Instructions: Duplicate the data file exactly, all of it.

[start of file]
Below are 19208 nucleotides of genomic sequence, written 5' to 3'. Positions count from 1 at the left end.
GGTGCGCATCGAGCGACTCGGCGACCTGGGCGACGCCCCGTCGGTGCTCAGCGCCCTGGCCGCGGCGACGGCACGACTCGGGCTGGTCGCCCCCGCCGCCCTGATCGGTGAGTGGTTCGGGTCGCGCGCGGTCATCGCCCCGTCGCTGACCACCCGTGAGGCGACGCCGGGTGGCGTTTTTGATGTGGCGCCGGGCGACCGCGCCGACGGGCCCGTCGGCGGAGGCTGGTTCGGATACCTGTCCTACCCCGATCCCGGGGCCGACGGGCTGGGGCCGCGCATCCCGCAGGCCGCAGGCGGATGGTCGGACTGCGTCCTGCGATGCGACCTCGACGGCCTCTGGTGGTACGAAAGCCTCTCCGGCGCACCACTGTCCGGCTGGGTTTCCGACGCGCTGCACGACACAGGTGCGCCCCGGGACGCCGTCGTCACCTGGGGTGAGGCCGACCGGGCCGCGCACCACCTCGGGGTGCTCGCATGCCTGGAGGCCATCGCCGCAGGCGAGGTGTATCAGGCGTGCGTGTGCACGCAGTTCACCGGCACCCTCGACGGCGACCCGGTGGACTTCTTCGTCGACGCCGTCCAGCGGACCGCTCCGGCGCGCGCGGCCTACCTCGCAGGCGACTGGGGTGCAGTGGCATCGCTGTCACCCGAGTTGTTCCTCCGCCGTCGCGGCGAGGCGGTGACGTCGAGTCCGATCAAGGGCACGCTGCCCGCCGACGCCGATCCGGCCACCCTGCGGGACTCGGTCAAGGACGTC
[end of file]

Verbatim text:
Below are 19208 nucleotides of genomic sequence, written 5' to 3'. Positions count from 1 at the left end.
GGTGCGCATCGAGCGACTCGGCGACCTGGGCGACGCCCCGTCGGTGCTCAGCGCCCTGGCCGCGGCGACGGCACGACTCGGGCTGGTCGCCCCCGCCGCCCTGATCGGTGAGTGGTTCGGGTCGCGCGCGGTCATCGCCCCGTCGCTGACCACCCGTGAGGCGACGCCGGGTGGCGTTTTTGATGTGGCGCCGGGCGACCGCGCCGACGGGCCCGTCGGCGGAGGCTGGTTCGGATACCTGTCCTACCCCGATCCCGGGGCCGACGGGCTGGGGCCGCGCATCCCGCAGGCCGCAGGCGGATGGTCGGACTGCGTCCTGCGATGCGACCTCGACGGCCTCTGGTGGTACGAAAGCCTCTCCGGCGCACCACTGTCCGGCTGGGTTTCCGACGCGCTGCACGACACAGGTGCGCCCCGGGACGCCGTCGTCACCTGGGGTGAGGCCGACCGGGCCGCGCACCACCTCGGGGTGCTCGCATGCCTGGAGGCCATCGCCGCAGGCGAGGTGTATCAGGCGTGCGTGTGCACGCAGTTCACCGGCACCCTCGACGGCGACCCGGTGGACTTCTTCGTCGACGCCGTCCAGCGGACCGCTCCGGCGCGCGCGGCCTACCTCGCAGGCGACTGGGGTGCAGTGGCATCGCTGTCACCCGAGTTGTTCCTCCGCCGTCGCGGCGAGGCGGTGACGTCGAGTCCGATCAAGGGCACGCTGCCCGCCGACGCCGATCCGGCCACCCTGCGGGACTCGGTCAAGGACGTC